So my advice is try it - I had a totally wonderful 1/2 hr massage at a place id never been to before and came out completely spaced out. Part of it was the peace and quiet - the therapist didnt gabble inanely and I was able to relax totally. (If you are near andover I would highly recommend visiting her). On the down side I visited another one where she preached more god and salvation than massaging and I felt far tenser when I left than when I entered!
These last 2 were vouchers from the Aero experience eggs last easter. They were actually heavily reduced after easter and probably cost about £5 for the 2 massages.
The cheaper the massage the less guilt in my head and the greater the benefits. even a manicure or pedicure would do me!!!
As has already been said - if you have a local college that teaches massage etc you could always volunteer as a guinea pig and hopefully it get for nothing!
#16
I have even thought about flotation therapy
1 Like #17
take st johns wort - the "Happy Pill" - check with your doctor firt though - also it takes a few days to get into your system but is a brilliant solution especially for SAD
#18
octobergirl
take st johns wort - the "Happy Pill" - check with your doctor firt though - also it takes a few days to get into your system but is a brilliant solution especially for SAD


Good idea....but the doc already has me on happy pills, not that i really want to be on them - or even think I need them.
I'm not feeling so bad tonight - that may well be down to the three large glasses of wine I have consumed lol. I'm not a huge drinker so it's sorta gone to my head :)
1 Like #19
I tried all sorts, from massage to cognative therapy. Classic reason why anxiety creeps up is the over flowing cup. Women especially do not listen to signs, or there body when doing to much. I was a classic case. Its about balancing everything. What only worked for me was a combination....
Start knowing your limits, rest when you need it, dont take on other peoples problems. I then began doing relaxation breathing , try fitting it in morning and evening to train your body into breathing correctly. I also tried massage and hynotherapy. I do neither now.

When i find my cup getting full, i take time out, and do my deep breathing.
I have to admit though I ended up combining all this with medication as it didnt work for me alone. Depends what level you are on, how your anxiety is. Is it manageable etc?

xx
#20
What is cognitive therapy? I saw a counselor for a few sessions early in the year who seemed to think there wasn't a lot wrong with me. I'm certainly not loopy I just find it hard to cope when things go wrong...things snowball.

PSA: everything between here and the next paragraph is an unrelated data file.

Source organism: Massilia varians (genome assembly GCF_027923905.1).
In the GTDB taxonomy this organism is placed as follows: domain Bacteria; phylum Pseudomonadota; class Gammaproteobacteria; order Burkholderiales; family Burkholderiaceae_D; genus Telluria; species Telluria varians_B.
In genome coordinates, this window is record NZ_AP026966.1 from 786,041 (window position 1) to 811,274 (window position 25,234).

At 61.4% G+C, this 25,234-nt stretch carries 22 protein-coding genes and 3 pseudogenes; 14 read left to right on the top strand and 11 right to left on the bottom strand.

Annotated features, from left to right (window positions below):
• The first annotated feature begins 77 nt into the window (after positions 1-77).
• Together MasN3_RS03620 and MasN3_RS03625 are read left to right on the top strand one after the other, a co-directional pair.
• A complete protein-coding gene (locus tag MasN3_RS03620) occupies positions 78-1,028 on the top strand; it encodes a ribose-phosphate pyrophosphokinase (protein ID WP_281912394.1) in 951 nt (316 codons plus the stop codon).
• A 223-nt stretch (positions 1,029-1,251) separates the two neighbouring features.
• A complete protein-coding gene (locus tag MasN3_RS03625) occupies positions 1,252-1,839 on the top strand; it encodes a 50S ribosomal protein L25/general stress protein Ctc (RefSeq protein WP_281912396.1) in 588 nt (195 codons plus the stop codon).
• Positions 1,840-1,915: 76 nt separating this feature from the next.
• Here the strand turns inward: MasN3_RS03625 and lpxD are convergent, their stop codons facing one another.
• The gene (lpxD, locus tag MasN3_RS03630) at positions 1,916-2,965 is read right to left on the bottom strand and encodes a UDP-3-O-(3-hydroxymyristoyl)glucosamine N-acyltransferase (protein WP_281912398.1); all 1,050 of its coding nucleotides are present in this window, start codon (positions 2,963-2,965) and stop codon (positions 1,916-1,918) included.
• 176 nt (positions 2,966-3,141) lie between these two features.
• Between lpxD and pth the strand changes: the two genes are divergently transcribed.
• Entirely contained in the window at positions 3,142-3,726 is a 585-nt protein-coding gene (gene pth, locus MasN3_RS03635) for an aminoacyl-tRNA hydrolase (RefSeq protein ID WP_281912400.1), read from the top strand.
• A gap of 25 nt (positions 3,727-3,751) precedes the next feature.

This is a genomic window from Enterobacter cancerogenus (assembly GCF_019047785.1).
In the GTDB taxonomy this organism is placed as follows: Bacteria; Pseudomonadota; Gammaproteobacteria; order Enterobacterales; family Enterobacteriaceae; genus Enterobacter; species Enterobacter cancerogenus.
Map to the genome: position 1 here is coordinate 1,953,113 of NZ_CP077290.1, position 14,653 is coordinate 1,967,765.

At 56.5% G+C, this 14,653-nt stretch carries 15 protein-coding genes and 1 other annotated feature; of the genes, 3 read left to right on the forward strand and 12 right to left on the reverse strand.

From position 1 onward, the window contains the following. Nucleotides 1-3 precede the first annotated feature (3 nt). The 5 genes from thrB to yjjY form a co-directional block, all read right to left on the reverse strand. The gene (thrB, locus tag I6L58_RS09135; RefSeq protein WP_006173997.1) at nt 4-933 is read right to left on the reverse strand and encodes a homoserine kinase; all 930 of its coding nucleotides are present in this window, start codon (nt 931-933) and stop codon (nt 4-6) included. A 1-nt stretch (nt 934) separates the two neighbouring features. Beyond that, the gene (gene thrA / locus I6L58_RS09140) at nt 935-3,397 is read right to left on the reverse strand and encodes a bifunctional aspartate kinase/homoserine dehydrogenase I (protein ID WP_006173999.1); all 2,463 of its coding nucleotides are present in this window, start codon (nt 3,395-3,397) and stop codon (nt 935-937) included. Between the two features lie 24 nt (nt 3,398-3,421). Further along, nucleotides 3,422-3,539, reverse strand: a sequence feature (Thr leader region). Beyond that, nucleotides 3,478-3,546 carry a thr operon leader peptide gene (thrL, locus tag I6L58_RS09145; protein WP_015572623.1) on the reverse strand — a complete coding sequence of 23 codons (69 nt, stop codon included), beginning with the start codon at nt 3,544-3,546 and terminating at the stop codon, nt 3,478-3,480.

#21
bellabonkers
Good idea....but the doc already has me on happy pills, not that i really want to be on them - or even think I need them.



I didnt think I needed them either - but the doc is the expert! you wouldnt take your car to the garage and when the mechanic says it needs a new wheel bearing say that you think he is wrong and it just needs some air in the tyre. There is a big stigma about 'happy pills'. I've taken them for a while and had a councellor - trust that they know what they are talking about.
#22
Anything that makes you feel relaxed and chilled out, does you good (if the price is right...or you won't be relaxed!). So long as you don't believe the hype that goes with some therapies. Neither will they solve all your problems. They cannot remove toxins, remove fat, or cure you but if you enjoy it then go for it.

The problem is when you are feeling down and you read some of the carefully worded claims of some therapies, then you cannot afford it....you feel even worse becasue then you feel deprived on top of everything else!

It is often the little things that make all the difference. Stress and anxiety are all normal, it's how we deal with it that makes the difference. (Everyone else always looks like they deal with it very well) We panic because we think we cannot deal with it which makes things worse.

Never forget that worrying takes a huge amount of mental effort, and that can leave you just as exhausted as physical effort. After a few months.that takes it's toll on your body. Antidepressants can help in some cases but not on their own, should always be offered other forms of support as well, like counselling.

They will recommend cognitive behavoiural therapy (CBT) if they think you need it (all NHS). There is a DUMMIES CBT how to book you could read. Although not therapy, I found lots of things in the book which helpled me a lot and I began to change the way I think about things.

Developing strategies like pcnutta says, like not taking on everyone else's problems is just one of many.

An occupational health assessment should not be punative. It should be there to support you and make sure you are getting the help required to keep you in work. Managers should not use OHealth as a threat in any way but not all managers are the same unfortunatley.

Just remember you are not alone with whatever you are going through. Lots have been there before. You sound like you are coping with things because you are making decisions about how to deal with them. We are always a lot stronger than we think:friends:
#23
bellabonkers
What is cognitive therapy? I saw a counselor for a few sessions early in the year who seemed to think there wasn't a lot wrong with me. I'm certainly not loopy I just find it hard to cope when things go wrong...things snowball.


Cognative therapy is when you do over and over again the things which cause you the most stress. Almost facing your demons or so to speak. You learn to change how YOU cope and deal in situations,

It is a way of talking about:



How you think about yourself, the world and other people
How what you do affects your thoughts and feelings.


CBT can help you to change how you think ("Cognitive") and what you do ("Behaviour)". These changes can help you to feel better. Unlike some of the other talking treatments, it focuses on the "here and now" problems and difficulties. Instead of focussing on the causes of your distress or symptoms in the past, it looks for ways to improve your state of mind now.

It has been found to be helpful in:

Anxiety
Depression
Panic
Agoraphobia and other phobias
Social phobia
Bulimia
Obsessive compulsive disorder
Post traumatic stress disorder
Schizophrenia